After controversial stories are cut, student journalists in Kentucky contact SPLC and launch an underground newspaper

duPont Manual High School (2012)

Louisville, Kentucky

After being “fed up with the roadblocks” from school administration, students at duPont Manual High School start their own independent student newspaper, The Red Pen.

“When I and some fellow high school students went about trying to fight back against our school’s administration, which had a history of using its power of prior review to suppress controversial news stories in our school’s publications, we were fish out of water — no idea what our rights were or where to start. The SPLC was a spectacular resource for us right from the start. The website provided us the materials we needed to get educated on what our press freedoms were as high school students compared to college students or adult journalists, and SPLC staff consulted with us about what our options were to circumvent our administration. We learned we needed to avoid producing our independent magazine on school grounds and try to distribute issues of the magazine off our school’s campus in order to protect us from our principal’s interference. There are all kinds of resources for professional journalists facing barriers to free speech, but high school journalists are an often-overlooked, underserved group, and we were so grateful that an organization like the SPLC existed to back us up. I don’t think we would have had the confidence to found, print and continue to work on our independent magazine without the help and support of the SPLC.”

— Zoe Schaver, a Red Pen editorial board member.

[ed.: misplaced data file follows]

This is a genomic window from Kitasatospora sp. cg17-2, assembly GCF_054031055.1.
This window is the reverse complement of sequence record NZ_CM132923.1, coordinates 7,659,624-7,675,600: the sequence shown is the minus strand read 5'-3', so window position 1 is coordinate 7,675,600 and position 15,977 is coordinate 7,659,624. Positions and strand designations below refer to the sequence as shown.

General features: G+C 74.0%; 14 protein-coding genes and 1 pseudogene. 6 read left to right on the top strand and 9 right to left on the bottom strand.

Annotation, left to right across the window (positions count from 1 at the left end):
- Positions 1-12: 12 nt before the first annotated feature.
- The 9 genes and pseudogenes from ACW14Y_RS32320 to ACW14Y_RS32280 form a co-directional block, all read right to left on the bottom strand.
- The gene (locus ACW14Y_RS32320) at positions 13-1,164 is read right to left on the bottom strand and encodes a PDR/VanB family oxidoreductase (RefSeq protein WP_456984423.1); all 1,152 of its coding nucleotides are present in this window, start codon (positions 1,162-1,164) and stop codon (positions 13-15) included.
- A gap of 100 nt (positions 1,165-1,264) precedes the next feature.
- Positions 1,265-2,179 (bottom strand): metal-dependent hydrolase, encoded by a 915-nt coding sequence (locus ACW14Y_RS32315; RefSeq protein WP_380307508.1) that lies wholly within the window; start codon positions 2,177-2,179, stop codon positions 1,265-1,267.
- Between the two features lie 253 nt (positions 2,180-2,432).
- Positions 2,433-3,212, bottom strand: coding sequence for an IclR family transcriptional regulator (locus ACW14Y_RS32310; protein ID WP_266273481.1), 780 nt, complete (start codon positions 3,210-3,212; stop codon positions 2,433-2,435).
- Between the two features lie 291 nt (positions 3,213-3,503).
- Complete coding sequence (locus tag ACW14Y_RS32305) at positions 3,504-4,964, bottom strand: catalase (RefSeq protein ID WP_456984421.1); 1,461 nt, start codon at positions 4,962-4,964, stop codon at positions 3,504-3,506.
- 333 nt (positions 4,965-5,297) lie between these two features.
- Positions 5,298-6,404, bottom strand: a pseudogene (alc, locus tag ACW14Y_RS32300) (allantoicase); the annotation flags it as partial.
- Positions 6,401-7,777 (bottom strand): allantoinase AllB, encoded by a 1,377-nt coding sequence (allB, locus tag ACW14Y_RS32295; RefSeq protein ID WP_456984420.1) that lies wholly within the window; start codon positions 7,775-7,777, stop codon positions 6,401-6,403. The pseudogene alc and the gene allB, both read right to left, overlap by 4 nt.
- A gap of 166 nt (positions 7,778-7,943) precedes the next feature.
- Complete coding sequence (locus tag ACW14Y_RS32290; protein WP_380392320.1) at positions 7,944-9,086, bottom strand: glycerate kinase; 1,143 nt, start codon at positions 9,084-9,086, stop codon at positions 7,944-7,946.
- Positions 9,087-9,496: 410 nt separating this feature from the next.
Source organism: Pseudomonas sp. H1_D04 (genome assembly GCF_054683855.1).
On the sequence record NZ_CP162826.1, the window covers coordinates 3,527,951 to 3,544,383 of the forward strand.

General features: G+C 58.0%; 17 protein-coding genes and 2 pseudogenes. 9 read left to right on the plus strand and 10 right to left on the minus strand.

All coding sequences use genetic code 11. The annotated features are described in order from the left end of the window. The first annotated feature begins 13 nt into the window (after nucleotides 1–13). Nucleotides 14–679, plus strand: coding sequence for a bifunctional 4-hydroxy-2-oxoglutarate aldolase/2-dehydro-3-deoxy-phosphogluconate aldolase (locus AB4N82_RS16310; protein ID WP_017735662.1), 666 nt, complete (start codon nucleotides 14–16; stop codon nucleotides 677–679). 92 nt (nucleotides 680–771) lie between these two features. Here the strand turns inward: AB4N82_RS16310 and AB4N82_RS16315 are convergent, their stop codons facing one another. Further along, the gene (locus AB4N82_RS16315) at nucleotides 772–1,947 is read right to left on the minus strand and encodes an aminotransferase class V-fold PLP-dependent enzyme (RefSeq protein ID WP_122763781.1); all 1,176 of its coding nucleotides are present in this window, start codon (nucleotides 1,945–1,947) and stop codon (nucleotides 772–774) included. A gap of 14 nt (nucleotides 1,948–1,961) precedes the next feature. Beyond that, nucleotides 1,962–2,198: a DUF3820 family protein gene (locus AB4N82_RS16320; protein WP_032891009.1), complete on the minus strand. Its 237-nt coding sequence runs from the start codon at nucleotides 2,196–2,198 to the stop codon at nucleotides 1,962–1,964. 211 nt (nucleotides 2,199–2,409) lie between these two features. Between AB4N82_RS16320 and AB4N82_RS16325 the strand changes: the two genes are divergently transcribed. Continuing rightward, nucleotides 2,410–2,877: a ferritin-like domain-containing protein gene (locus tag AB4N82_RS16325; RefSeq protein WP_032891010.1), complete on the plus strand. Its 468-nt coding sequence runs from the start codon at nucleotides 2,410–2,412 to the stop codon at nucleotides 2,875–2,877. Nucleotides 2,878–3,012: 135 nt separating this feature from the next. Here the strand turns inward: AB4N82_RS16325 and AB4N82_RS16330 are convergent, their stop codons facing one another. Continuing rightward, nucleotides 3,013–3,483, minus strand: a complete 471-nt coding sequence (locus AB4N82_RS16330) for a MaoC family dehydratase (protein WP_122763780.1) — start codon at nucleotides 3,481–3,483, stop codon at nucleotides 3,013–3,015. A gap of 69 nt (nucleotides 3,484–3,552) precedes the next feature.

The trigger

Students at the Manual Redeye, the school-sponsored newspaper, experienced a number of controversies with duPont Manual Principal Larry Wooldridge. On one occasion, students were forced to cut out pages of a yearbook spread on gay and lesbian students after a parent complained to Wooldridge. After that, in 2008, Woolridge implemented a prior review policy where he approves any “controversial” material before it goes to print, but left it up to the journalism adviser to decide what stories fit that category.

Meanwhile, the student journalists were “fed up” with Woolridge’s interference with certain hard-hitting stories. In 2011, students were not allowed to publish a story on a teacher who had been caught “doing things with a student” and left the high school — Woolridge only wanted a blurb saying the teacher had resigned. Also during the 2010-11 school year, Woolridge took out a student government candidate’s reference to being gay, among other edits, when he reviewed a story prior to publication. In the spring of 2012, reporters Zoe Schaver and Patrick Haertel told Wooldridge they wanted to publish a yearbook spread on transgender students.

The school’s reaction

Wooldridge rejected the idea for a yearbook spread on transgender students, reportedly saying “That’s just never gonna get published.” Schaver and Haertel decided they wanted to start their own independent publication so they wouldn’t have to get his approval. Schaver took a one-page infographic of the “history of censorship” at the high school to Woolridge before printing the first issue of the underground paper — but she never heard anything back from him.

Fighting back

The student journalists launched an independent publication called the Red Pen, which was meant to invoke censorship and play off the name of the official student newspaper, the RedEye. The students’ journalism adviser was not involved in the Red Pen, but she was supportive. The students consulted with Student Press Law Center attorneys, who told them that they needed to produce the Red Pen away from school grounds and distribute the issues off campus to avoid interference from their principal. Schaver designed the publication at home and her parents lent her the $400 necessary to print 500 copies.

Their first edition was a 12-page newspaper that focused on student censorship and gay rights issues.

End result

While circulation was slow at first, the first edition went on to become a huge hit on campus.

Wooldridge later told the SPLC that while he did not read The Red Pen, he does try to balance student safety and confidentiality with his support of student media while implementing prior review.

The Red Pen staff went on to win the SPLC’s 2012 Courage in Student Journalism Award for overcoming administrative censorship.

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